Vin practically jumped down the steps, and walked quickly to the hotel where Lowilla was staying. He asked the clerk if he’d seen her, and what room she was in. The clerk hadn’t seen her in some time, and wasn’t sure where she was. Vin bounded upstairs and knocked on her door. The door hadn’t been completely closed, and popped open. Lowilla wasn’t there. The curtains billowed around an open window. Vin walked to the window, and saw the back canopy was just below. As he turned to leave, he saw Keith Cartright’s hat lying on the bed. A sick feeling surged through his stomach. He raced down the stairs, nearly colliding with Chris. "She’s gone," he said breathlessly. "I found Cartright’s hat in the room. I think he took her."

Chris held up his hands. "Now, don’t go rushing off after her. We need to get the guys together…."

"Like hell!" Vin pushed his way past Chris and took off down the street.

"Vin!" Chris yelled after him, "You know this is a set-up!" Vin didn’t even slow down. Chris swore and shook his head. It just wasn’t like Vin to act so foolishly. He must really have it bad for the girl. Chris was able to locate Nathan, Josiah and Buck at the saloon. J.D. was nowhere to be found. He had Ezra wait at the sheriff’s office for J.D., with orders to head out to the Cartright house as soon as J.D. arrived. "Oh," shouted Chris over his shoulder, "and bring some shovels."

"Shovels?" asked Ezra.

It was already dark by the time Vin left town. The Cartright house was about two miles southeast, in a flat clearing. There would be no trees for Vin to hide behind on his approach. He stopped his horse about 200 feet from the house, and proceeded on foot. There were several large torches in front of the house, illuminating the entire approach. Even if he crawled on his belly, he would be seen, so he continued walking. Finally, he was close enough to see the porch. Lowilla appeared to be bound to the front support, a handkerchief stuffed in her mouth. When she saw him, she began to struggle against the ropes, trying to scream. The house itself was dark. Vin knew he could be shot any moment, but the sight of Lowilla bound like that made him so angry he threw all caution to the wind. Sure enough, a shot rang out. The bullet tore through Vin’s right arm, dropping him to his knees.

"I’m aware of your reputation," Keith Cartright said mockingly, "so I thought I’d disable you." Vin reached for his six-shooter with his left hand, but Keith stepped out from the shadows and held his pistol to Lowilla’s temple. "Why don’t you leave that one out there?" Keith smiled, and continued, "but do bring that famous sawed-off gun to me." Vin dropped the six-shooter, and staggered to the porch. He saw that Lowilla’s hands were tied behind her back, with a few feet of rope trailing behind and being held by Keith. "You know, I’m something of a marksman myself." He took the Mare’s Leg and examined it. "What an interesting gun," he commented as he tucked the gun under his arm, and motioned for Vin to go inside.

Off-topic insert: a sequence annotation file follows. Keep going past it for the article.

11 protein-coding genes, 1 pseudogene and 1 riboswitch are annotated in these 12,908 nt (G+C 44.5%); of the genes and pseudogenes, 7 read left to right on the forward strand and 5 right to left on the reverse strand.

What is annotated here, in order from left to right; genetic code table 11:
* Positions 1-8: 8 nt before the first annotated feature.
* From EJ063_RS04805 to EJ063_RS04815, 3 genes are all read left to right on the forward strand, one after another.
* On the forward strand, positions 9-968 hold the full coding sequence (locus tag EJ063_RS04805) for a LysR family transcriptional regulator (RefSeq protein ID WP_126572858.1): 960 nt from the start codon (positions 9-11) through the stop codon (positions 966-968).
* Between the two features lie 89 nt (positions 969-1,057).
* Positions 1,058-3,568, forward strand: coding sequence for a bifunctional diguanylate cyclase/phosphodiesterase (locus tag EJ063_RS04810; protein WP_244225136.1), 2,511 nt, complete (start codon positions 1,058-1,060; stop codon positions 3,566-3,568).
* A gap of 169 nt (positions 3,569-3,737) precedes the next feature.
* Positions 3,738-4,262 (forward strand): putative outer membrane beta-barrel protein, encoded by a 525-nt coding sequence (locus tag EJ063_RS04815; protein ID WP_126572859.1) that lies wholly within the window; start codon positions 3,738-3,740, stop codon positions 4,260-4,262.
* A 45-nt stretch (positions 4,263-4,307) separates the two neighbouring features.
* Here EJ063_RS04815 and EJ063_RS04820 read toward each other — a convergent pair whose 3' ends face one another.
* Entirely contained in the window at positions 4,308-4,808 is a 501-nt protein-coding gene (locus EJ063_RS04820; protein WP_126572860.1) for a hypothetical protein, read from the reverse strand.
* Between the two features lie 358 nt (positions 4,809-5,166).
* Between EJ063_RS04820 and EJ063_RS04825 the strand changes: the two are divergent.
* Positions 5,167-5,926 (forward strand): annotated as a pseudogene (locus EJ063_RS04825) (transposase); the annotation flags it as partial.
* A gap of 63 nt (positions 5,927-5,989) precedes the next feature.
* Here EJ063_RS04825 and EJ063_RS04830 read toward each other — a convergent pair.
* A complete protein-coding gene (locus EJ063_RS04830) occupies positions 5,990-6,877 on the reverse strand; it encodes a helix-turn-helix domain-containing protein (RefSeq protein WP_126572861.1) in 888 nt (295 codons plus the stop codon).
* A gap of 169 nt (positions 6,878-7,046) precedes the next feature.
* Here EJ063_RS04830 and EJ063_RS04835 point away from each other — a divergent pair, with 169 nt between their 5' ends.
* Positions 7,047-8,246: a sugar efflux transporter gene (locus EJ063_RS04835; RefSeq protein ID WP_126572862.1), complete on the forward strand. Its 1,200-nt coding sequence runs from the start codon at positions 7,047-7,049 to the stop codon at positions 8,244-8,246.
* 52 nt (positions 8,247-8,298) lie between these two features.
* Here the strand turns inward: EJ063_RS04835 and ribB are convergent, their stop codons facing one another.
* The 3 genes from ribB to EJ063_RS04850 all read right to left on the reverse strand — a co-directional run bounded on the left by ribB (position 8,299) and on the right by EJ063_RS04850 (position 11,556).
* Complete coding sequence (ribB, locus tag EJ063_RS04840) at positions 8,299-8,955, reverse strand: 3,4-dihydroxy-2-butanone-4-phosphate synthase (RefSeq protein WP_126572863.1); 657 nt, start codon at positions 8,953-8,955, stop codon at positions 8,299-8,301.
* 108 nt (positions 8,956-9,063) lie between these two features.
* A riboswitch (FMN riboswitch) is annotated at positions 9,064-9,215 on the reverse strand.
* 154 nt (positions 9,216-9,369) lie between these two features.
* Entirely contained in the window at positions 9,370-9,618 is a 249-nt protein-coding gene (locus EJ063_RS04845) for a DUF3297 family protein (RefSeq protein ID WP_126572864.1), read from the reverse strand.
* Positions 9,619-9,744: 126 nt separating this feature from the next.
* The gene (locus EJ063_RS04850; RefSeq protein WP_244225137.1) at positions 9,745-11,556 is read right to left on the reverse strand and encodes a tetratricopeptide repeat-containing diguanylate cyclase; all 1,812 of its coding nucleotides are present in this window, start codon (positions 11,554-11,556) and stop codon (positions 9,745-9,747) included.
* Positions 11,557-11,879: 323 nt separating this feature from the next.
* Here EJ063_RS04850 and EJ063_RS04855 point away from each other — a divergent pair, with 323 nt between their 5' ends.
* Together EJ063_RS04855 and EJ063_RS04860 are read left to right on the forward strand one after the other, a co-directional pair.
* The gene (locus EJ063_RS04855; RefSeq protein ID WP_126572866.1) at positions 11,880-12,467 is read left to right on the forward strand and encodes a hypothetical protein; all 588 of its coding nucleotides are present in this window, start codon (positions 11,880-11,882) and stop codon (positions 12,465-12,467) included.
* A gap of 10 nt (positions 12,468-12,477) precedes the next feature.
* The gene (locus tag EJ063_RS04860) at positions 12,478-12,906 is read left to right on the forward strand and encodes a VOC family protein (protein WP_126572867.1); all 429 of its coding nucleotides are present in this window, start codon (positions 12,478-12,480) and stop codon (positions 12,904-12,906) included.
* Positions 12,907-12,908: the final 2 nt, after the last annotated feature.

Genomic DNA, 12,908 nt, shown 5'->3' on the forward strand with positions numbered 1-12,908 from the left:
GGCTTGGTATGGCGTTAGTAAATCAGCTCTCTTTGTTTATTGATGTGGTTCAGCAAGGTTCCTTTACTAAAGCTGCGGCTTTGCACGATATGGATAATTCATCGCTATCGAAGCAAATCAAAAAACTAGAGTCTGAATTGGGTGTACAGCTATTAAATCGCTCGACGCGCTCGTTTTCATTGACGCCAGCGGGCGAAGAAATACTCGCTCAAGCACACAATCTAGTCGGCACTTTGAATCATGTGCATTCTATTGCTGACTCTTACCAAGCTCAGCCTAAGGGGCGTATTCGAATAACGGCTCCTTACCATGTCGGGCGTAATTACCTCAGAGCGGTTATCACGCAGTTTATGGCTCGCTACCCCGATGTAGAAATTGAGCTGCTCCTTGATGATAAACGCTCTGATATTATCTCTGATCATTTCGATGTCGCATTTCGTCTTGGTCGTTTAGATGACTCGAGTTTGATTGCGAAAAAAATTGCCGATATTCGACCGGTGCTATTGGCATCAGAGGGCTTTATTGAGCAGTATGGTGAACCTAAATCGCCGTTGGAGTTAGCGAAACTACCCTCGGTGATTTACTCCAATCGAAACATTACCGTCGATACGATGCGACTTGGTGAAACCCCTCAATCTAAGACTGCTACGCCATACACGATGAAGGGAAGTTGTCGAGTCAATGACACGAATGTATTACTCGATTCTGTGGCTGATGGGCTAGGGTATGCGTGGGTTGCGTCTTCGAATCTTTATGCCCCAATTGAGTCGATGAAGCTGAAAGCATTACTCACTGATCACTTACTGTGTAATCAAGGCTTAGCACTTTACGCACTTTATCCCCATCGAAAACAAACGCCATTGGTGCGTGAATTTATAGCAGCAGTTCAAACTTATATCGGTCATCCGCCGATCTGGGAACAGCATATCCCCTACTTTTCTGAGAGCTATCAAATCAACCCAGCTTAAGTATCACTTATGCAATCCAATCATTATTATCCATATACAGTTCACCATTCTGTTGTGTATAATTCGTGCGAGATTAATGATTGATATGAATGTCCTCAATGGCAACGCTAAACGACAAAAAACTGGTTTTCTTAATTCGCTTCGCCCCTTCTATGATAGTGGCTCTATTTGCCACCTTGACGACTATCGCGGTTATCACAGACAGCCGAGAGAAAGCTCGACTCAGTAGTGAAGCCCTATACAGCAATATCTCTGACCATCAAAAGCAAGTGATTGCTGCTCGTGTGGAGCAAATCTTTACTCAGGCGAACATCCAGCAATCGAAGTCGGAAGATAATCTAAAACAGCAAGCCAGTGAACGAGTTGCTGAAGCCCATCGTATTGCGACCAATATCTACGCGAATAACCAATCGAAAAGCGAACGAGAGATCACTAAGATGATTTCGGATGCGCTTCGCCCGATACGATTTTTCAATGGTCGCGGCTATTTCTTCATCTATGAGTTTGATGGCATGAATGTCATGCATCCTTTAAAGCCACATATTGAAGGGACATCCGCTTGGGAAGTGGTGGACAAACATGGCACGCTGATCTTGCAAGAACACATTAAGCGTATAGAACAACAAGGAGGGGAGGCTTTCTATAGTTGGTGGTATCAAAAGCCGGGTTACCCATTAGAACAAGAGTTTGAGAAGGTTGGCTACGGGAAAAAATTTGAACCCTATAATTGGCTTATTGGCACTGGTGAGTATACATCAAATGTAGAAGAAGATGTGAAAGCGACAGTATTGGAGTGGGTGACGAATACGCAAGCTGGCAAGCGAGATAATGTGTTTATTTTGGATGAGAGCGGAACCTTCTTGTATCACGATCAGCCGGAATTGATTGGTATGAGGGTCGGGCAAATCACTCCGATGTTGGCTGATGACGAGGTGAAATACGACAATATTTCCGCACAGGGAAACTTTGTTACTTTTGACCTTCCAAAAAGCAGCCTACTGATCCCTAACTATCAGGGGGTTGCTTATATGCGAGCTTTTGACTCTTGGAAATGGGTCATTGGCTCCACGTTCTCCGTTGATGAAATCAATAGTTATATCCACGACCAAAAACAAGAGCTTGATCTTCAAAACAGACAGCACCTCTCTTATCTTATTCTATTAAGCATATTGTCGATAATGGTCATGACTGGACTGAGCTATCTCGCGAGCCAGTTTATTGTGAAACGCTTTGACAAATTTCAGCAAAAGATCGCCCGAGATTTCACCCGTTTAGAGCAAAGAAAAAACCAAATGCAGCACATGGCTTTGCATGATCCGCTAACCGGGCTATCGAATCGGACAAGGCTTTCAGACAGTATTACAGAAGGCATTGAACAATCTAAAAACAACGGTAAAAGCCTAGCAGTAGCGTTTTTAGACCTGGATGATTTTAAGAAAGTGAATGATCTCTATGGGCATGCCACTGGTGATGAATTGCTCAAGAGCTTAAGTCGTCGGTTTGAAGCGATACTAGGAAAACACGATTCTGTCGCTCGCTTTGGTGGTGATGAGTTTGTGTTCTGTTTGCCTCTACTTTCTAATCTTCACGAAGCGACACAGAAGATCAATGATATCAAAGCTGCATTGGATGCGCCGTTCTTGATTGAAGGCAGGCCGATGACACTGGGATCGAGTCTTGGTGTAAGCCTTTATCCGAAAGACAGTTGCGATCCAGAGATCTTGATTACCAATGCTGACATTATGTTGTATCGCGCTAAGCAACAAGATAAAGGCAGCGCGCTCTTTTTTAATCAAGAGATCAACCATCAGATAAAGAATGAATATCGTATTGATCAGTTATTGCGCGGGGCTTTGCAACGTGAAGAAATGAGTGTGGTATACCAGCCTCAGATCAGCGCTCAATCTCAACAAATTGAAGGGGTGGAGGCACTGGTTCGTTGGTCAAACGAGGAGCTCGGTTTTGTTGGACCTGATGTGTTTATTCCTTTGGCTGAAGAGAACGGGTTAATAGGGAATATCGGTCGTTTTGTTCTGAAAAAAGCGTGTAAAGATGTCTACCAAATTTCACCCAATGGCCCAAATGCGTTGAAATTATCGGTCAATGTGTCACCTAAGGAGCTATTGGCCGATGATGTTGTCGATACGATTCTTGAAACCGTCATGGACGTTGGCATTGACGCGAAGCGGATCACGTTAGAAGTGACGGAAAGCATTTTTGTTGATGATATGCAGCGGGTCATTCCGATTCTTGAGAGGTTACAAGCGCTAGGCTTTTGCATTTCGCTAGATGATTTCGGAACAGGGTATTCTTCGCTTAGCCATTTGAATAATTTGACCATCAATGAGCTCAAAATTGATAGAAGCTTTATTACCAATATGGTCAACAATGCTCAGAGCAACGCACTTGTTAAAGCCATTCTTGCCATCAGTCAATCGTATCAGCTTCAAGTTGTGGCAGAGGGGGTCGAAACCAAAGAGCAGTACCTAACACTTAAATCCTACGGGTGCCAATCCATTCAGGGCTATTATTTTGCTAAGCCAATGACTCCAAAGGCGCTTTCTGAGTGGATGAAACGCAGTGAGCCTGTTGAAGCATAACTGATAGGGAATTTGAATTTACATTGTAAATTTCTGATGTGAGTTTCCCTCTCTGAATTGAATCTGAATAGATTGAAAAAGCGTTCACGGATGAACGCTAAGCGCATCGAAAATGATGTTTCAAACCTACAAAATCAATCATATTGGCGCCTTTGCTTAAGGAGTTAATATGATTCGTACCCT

"I’ve given this quite some thought," Keith said, "about what to do with this imposter." They wandered into the front parlor room, which had a large window looking out on the porch. The torches partially illuminated the room, reflecting off the expensive tile. He motioned for Vin to move to the other side of the room, his gun still at Lowilla’s head. "Then when I saw the two of you together, it came to me." He shoved Lowilla towards Vin. Vin caught her, and pulled the gag from her mouth. "I made sure people in town saw us leave together. So, I’ll tell them that you burst in here and shot her in a fit of jealousy. Of course, I’ll have to shoot you for self-protection."

"You can’t be serious," Vin responded. "Chris won’t buy that for a minute."

"Oh, I’m sure your friend Chris will have his doubts," Keith smiled, "but both of you will be dead, so mine will be the only story to tell."

"What about the trust?" Lowilla said harshly. "If I die before my birthday, it will be dissolved."

Keith laughed. "You are not Lowilla. As far as I know, she’s still being held captive by Indians."

"So what’s your plan?" Lowilla pressed on. "You going to have her declared dead after her birthday? You know Avery won’t let you have it."

Keith’s eyes flashed in anger. "Legally, there won’t be anything he can do. I’ll have no trouble proving you’re an imposter, there are other people I know who will vouch for that. Besides," he said, cocking his gun, "I’ve waited five years for that money, and no tramp like you is gonna steal it from me!"

Vin lunged forward at those words, but he needn’t have bothered. Chris fired through the glass window, striking Keith in the side. Buck kicked in the front door and rushed in, gun at the ready. Keith’s wound was severe, so Nathan patched him up and then tended to Vin. Chris paced the tiled floor, then stood next to Keith. "She’s dead, isn’t she?"

Keith was shuddering from the wound. "What difference does it make? I’m not going to make it, anyway."

"You could at least tell us where she is."